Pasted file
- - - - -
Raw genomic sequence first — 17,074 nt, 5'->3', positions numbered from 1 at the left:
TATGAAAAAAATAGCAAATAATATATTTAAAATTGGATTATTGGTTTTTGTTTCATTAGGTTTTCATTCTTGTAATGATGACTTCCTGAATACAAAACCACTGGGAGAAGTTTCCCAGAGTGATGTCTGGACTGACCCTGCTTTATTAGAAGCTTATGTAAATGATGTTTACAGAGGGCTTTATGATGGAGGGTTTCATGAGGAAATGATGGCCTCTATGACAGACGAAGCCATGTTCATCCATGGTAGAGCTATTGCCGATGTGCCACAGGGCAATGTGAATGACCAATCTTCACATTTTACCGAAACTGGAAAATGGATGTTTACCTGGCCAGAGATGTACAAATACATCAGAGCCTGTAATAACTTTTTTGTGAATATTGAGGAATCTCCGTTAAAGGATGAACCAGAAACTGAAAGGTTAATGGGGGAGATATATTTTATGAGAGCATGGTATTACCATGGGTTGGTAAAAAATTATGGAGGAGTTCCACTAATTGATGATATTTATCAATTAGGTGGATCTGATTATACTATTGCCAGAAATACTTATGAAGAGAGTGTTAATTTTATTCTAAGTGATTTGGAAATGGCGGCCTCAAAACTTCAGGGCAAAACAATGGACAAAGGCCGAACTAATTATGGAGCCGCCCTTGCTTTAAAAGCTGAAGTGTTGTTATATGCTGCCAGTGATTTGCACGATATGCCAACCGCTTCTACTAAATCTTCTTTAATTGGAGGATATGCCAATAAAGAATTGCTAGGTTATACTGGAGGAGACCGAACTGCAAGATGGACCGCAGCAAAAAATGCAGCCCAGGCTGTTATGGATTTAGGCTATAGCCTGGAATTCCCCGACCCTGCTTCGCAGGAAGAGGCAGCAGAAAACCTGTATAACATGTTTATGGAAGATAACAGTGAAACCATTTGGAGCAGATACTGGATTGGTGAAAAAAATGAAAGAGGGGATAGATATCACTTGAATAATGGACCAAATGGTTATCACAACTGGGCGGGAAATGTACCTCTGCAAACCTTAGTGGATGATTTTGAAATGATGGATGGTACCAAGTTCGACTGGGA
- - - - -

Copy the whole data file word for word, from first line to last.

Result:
Raw genomic sequence first — 17,074 nt, 5'->3', positions numbered from 1 at the left:
TATGAAAAAAATAGCAAATAATATATTTAAAATTGGATTATTGGTTTTTGTTTCATTAGGTTTTCATTCTTGTAATGATGACTTCCTGAATACAAAACCACTGGGAGAAGTTTCCCAGAGTGATGTCTGGACTGACCCTGCTTTATTAGAAGCTTATGTAAATGATGTTTACAGAGGGCTTTATGATGGAGGGTTTCATGAGGAAATGATGGCCTCTATGACAGACGAAGCCATGTTCATCCATGGTAGAGCTATTGCCGATGTGCCACAGGGCAATGTGAATGACCAATCTTCACATTTTACCGAAACTGGAAAATGGATGTTTACCTGGCCAGAGATGTACAAATACATCAGAGCCTGTAATAACTTTTTTGTGAATATTGAGGAATCTCCGTTAAAGGATGAACCAGAAACTGAAAGGTTAATGGGGGAGATATATTTTATGAGAGCATGGTATTACCATGGGTTGGTAAAAAATTATGGAGGAGTTCCACTAATTGATGATATTTATCAATTAGGTGGATCTGATTATACTATTGCCAGAAATACTTATGAAGAGAGTGTTAATTTTATTCTAAGTGATTTGGAAATGGCGGCCTCAAAACTTCAGGGCAAAACAATGGACAAAGGCCGAACTAATTATGGAGCCGCCCTTGCTTTAAAAGCTGAAGTGTTGTTATATGCTGCCAGTGATTTGCACGATATGCCAACCGCTTCTACTAAATCTTCTTTAATTGGAGGATATGCCAATAAAGAATTGCTAGGTTATACTGGAGGAGACCGAACTGCAAGATGGACCGCAGCAAAAAATGCAGCCCAGGCTGTTATGGATTTAGGCTATAGCCTGGAATTCCCCGACCCTGCTTCGCAGGAAGAGGCAGCAGAAAACCTGTATAACATGTTTATGGAAGATAACAGTGAAACCATTTGGAGCAGATACTGGATTGGTGAAAAAAATGAAAGAGGGGATAGATATCACTTGAATAATGGACCAAATGGTTATCACAACTGGGCGGGAAATGTACCTCTGCAAACCTTAGTGGATGATTTTGAAATGATGGATGGTACCAAGTTCGACTGGGA